Top–down joint action processes can also facilitate interpersonal synchrony, and indeed modulate how quickly sensorimotor coupling takes place. Joint action can be defined as the coordination or complementarity of two or more individuals’ actions “to bring about a change in the environment” within a social interaction34. According to this framework, the shared goal and mutual knowledge that the goal is shared, unites the interaction partners’ intentions, attention, and representation of the task in hand35. These shared representations enable easier prediction of the other’s behaviour and coordination of movements34,36. Note that all instructed, uninstructed and incidental types of synchrony can occur within joint action contexts, depending on what the objects of people’s shared intentions are.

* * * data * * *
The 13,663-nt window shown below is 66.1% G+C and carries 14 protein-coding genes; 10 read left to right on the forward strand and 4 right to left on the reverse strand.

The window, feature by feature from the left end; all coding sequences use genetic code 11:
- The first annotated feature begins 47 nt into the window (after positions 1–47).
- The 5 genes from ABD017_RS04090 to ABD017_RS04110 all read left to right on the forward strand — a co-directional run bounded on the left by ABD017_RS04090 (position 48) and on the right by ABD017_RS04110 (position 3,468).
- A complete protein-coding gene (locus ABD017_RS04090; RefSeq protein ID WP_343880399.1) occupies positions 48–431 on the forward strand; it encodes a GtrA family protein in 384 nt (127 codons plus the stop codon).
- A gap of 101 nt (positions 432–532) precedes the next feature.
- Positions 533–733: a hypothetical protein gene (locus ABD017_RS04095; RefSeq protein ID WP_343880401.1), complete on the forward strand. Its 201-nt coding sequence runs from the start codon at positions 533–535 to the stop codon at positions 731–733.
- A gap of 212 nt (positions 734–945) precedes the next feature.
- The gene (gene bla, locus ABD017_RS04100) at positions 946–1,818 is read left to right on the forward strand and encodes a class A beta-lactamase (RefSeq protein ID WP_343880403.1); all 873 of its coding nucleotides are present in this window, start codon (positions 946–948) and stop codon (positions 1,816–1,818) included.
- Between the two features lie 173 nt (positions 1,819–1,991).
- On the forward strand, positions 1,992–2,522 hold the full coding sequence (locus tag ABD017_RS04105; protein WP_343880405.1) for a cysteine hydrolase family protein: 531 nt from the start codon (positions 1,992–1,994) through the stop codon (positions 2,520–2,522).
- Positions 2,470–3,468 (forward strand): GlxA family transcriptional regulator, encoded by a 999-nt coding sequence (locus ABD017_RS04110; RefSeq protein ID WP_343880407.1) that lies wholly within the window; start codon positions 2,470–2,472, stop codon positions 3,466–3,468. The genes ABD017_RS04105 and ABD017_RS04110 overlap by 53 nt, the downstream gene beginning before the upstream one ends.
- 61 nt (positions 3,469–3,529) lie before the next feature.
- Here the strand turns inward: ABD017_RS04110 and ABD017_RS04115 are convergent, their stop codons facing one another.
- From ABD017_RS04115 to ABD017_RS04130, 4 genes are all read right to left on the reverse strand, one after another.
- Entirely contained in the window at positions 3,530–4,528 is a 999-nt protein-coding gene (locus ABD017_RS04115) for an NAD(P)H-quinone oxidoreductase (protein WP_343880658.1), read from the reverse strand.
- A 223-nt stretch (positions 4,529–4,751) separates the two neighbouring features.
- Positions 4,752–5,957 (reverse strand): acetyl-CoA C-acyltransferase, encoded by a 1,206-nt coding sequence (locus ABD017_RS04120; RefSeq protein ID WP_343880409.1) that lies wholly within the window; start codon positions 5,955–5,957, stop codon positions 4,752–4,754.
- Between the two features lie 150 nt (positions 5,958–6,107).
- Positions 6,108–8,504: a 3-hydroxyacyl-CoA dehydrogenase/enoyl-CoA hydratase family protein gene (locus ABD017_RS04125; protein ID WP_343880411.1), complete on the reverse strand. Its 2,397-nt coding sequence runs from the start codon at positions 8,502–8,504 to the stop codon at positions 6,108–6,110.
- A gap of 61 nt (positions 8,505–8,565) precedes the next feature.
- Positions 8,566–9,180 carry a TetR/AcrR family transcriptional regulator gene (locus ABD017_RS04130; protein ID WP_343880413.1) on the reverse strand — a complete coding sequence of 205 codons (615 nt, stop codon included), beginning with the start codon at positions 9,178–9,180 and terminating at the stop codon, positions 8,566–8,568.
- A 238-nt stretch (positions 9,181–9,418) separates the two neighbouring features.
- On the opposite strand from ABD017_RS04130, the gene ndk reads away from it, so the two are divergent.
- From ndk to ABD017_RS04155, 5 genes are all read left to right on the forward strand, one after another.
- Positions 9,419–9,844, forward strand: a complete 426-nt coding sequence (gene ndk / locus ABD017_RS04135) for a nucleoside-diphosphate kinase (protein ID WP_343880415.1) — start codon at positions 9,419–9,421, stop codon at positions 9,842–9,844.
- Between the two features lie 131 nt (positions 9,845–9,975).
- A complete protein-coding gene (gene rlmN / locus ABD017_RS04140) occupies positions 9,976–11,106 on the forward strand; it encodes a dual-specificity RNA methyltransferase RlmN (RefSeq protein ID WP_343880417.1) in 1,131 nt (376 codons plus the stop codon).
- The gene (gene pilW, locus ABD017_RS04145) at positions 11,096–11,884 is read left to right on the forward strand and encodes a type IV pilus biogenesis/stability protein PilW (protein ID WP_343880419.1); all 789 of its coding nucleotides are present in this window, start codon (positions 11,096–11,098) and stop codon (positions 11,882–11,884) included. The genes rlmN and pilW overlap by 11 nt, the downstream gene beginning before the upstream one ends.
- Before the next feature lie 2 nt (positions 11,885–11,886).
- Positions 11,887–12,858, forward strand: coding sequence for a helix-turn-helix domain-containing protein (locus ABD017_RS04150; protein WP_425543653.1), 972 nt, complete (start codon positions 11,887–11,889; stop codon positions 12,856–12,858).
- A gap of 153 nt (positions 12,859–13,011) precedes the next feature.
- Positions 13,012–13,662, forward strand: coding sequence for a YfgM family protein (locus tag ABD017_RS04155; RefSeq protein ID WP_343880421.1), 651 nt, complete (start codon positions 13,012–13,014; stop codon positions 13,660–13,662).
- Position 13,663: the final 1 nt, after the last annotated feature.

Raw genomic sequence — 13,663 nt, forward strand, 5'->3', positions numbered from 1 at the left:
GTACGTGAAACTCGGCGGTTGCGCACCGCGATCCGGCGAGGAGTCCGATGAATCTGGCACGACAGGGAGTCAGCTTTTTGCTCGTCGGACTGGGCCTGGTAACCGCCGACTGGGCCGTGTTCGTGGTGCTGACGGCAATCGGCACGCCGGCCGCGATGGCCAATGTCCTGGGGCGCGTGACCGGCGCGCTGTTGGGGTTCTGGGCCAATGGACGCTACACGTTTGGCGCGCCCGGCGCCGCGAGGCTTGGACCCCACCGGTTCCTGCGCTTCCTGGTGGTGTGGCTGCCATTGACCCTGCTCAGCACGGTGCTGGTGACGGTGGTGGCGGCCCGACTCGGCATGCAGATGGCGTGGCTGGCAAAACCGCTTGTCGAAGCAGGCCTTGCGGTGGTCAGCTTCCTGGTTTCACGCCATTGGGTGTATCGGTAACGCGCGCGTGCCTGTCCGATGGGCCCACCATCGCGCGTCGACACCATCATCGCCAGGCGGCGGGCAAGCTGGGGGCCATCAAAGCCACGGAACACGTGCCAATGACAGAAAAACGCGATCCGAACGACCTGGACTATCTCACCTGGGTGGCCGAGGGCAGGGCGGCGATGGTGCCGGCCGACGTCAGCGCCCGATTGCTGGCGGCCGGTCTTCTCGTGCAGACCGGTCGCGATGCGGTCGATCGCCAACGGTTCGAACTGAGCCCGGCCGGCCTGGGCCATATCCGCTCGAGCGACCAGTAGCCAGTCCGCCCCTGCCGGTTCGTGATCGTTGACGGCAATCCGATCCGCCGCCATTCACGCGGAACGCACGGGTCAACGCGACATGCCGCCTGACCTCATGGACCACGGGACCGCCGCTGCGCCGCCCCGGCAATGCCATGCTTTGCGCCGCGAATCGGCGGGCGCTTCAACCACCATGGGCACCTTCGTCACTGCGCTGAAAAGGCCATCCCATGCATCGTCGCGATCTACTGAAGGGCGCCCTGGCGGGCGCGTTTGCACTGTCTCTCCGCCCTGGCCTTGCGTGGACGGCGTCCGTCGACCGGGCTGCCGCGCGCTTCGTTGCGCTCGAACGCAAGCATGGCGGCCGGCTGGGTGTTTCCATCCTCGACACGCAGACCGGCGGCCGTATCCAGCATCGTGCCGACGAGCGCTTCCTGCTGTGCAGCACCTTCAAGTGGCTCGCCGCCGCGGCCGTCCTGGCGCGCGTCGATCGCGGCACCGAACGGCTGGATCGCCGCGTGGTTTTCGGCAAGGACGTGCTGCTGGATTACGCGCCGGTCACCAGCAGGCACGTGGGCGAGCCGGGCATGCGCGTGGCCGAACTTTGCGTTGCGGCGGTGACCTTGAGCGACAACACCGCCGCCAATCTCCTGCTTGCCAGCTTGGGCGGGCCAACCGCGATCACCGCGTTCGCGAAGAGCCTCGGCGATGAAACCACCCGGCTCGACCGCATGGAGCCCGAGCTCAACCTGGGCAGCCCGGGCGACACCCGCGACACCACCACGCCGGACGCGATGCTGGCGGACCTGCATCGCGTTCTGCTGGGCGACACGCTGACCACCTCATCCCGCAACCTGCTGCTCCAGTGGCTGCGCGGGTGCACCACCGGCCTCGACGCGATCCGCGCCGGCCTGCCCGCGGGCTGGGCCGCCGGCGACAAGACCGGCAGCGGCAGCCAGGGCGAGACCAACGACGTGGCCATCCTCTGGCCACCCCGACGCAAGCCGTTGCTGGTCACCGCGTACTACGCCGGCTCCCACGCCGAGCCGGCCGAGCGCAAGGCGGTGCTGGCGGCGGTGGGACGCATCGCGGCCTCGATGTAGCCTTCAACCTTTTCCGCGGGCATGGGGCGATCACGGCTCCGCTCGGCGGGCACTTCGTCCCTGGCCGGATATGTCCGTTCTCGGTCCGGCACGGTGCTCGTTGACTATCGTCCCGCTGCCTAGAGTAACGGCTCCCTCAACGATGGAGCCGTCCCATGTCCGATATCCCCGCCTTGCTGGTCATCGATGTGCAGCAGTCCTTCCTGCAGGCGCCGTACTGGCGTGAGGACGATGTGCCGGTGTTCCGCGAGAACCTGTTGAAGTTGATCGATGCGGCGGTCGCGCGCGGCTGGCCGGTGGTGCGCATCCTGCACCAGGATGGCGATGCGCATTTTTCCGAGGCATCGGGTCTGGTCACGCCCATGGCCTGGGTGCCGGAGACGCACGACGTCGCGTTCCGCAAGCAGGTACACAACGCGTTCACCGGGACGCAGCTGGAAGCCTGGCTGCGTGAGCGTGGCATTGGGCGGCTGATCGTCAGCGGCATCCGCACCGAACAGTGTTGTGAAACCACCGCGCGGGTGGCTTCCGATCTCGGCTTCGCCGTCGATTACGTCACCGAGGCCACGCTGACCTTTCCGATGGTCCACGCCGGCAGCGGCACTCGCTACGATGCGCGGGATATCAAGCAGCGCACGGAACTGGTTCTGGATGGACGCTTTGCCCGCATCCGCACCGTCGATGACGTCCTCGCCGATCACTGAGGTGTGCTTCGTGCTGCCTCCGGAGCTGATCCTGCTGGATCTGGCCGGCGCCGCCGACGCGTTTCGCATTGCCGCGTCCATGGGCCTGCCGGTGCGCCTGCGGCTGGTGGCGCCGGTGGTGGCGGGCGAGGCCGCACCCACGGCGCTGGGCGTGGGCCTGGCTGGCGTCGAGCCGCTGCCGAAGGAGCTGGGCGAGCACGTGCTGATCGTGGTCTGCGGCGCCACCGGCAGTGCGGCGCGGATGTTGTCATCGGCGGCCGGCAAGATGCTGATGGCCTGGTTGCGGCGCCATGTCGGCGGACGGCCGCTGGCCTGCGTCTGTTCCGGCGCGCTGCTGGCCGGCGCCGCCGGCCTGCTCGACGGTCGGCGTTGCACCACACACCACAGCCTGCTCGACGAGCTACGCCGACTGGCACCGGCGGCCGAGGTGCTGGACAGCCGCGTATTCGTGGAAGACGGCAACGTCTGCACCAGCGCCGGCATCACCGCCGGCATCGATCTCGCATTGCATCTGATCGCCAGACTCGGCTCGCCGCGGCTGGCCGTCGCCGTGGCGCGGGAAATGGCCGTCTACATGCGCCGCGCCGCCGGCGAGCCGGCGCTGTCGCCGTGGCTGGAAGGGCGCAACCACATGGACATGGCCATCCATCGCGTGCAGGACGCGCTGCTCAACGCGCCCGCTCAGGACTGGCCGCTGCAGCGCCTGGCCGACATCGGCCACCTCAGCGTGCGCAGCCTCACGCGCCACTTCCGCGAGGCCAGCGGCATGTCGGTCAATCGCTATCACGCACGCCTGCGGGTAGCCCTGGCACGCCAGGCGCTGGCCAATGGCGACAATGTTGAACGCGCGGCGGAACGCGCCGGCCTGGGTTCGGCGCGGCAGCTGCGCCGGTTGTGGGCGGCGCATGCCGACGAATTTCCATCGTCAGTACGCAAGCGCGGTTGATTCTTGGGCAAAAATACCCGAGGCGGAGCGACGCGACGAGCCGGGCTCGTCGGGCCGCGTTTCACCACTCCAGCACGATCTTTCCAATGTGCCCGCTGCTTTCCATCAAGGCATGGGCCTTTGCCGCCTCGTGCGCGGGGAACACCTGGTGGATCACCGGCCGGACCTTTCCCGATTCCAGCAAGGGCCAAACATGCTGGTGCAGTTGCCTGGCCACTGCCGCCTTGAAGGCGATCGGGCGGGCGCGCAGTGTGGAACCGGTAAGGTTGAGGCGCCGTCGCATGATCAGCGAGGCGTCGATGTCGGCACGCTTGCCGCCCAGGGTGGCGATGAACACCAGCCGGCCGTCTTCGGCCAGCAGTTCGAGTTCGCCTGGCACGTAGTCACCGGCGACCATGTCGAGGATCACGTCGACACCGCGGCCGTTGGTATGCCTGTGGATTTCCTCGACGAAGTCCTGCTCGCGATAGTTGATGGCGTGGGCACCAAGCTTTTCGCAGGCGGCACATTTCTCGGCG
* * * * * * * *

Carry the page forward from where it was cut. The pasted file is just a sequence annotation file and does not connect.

Prior research has indeed found that joint action contexts facilitate synchronisation, even when individuals share a goal or intention that is not related to synchronisation. For example, individuals who shared a mutual goal to empty a box of 100 plastic balls coordinated movements more than those without a shared goal37. Moreover, research has shown that sharing visual attention during a joint task can be sufficient to promote feelings of social closeness with a partner38. Other work has found that individuals with a shared intentionality to move in time with each other reported feeling closer to each other than those with a shared intentionality to synchronise with an auditory beat, i.e., when emergence of interpersonal synchrony was incidental39. The authors conclude that a combination of synchrony and shared intentionality to synchronise gives rise to the greatest social bonding outcomes. Additionally, when participants shared the intention to synchronise with each other, and the salience of a social context (i.e., synchronisation with visible actors vs point-light displays) was enhanced, even less precise forms of synchronisation elicited similar levels of cooperation33. Furthermore, recent work has found that when adults intentionally moved in time with a partner, they were more likely to imitate their partner’s actions, compared to a partner they had not moved in time with17. This work also found that when individuals incidentally moved in time with each other (i.e., were not instructed to synchronise) they were no more likely to imitate each other than those who did not incidentally synchronise. This suggests that a shared intention to synchronise may be fundamental for promoting imitation. Thus, beyond precise sensorimotor coupling, the social bonding outcomes of synchrony seem to depend on whether synchronisation occurs within a salient social context in which joint action can arise. Based on this research, we might expect that instructing a participant to synchronise with a partner would facilitate synchrony and social bonding outcomes. In light of this, the current study aims to investigate the impact of instruction on synchronisation accuracy within social and non-social contexts.